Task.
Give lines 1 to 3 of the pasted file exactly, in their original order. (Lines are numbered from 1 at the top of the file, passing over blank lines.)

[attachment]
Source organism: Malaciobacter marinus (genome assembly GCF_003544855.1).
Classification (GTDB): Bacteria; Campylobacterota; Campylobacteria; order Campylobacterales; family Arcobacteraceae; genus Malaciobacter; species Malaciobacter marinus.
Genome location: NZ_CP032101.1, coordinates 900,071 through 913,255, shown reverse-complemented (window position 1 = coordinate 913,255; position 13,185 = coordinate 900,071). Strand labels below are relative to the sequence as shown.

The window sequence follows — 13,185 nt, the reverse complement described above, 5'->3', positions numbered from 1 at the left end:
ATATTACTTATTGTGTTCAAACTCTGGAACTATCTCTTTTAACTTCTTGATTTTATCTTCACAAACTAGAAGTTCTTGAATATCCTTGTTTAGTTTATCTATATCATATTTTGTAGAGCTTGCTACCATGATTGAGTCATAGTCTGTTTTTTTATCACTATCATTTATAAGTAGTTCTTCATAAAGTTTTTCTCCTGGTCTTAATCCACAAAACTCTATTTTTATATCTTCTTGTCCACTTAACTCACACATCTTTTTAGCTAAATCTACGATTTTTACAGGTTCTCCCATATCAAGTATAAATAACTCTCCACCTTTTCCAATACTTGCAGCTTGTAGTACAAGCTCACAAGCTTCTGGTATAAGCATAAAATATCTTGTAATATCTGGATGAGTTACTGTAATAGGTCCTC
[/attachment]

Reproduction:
Source organism: Malaciobacter marinus (genome assembly GCF_003544855.1).
Classification (GTDB): Bacteria; Campylobacterota; Campylobacteria; order Campylobacterales; family Arcobacteraceae; genus Malaciobacter; species Malaciobacter marinus.
Genome location: NZ_CP032101.1, coordinates 900,071 through 913,255, shown reverse-complemented (window position 1 = coordinate 913,255; position 13,185 = coordinate 900,071). Strand labels below are relative to the sequence as shown.